Phantom of the Oriental

Oct. 19, 2008
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The Phantom of the Opera lurked in the imagination long before Andrew Lloyd Webber turned it into the popular musical that was transformed into the most recent movie adaptation. Mostly it was because of a film more spoken of than seen, the 1925 silent picture starring Lon Chaney, Sr. as the Phantom.

The movies reputation was kept alive by one scene, which inevitably turned up in documentaries on old-time Hollywood or reduced to a single cringing image in booksthose moments when the lovely singer Christine creeps up on her mysterious captor in his catacomb beneath the Paris Opera and pulls off his mask.

Its still shocking and stands as a pinnacle in the development of the horror genre, an element Sir Andrew downplayed in favor of romance when he wrote his musical.

For a long time The Phantom of the Opera, like many silent movies, existed in bits and pieces edited together from decaying, surviving reels of celluloid. Without losing its power of creepy insinuation, the version I once saw seemed deliriously incoherent at moments. It was as if connecting frames were missing.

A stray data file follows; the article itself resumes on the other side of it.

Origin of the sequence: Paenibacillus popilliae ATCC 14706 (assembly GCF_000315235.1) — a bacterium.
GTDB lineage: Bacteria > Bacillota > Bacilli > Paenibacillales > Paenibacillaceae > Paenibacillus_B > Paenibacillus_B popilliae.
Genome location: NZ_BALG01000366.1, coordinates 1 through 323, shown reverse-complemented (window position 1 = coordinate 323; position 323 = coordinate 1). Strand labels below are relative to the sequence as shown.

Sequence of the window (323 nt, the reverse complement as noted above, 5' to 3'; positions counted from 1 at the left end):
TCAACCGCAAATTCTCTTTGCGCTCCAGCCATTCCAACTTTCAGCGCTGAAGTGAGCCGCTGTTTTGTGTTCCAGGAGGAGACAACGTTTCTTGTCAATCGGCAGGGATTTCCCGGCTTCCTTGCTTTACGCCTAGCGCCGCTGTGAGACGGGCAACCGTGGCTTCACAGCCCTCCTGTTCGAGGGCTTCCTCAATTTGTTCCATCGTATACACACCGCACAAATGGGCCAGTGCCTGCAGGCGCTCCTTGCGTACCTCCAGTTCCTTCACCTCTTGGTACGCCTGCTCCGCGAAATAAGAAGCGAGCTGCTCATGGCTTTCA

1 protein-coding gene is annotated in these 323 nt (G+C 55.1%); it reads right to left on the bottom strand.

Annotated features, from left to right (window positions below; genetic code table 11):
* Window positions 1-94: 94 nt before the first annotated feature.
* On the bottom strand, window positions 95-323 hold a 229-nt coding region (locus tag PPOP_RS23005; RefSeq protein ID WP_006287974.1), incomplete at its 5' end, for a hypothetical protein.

As a Halloween treat, the Oriental Theatre will screen the fullest restoration of The Phantom to date. Most of the original footage has been recovered, albeit not all of the original two-color Technical effects. Much of the missing color (and a surprising number of silent movie directors fiddled with various color processes) has been reinserted by hand tinting guided by educated guesswork. It may be the closest weve gotten to The Phantom as the film appeared on the night it premiered.

Silent movies were seldom entirely silent. There was almost always music. The accompanying music was considered so important that original orchestral scores were sometimes commissioned for larger theaters. Since the 80s, Bostons Alloy Orchestra has devised splendid scores for a variety of classic silent films, including The Phantom of the Opera. Alloy Orchestra will perform its music alongside a screening of the restored Phantom at the Oriental Theatre, 7 p.m. Oct. 29.


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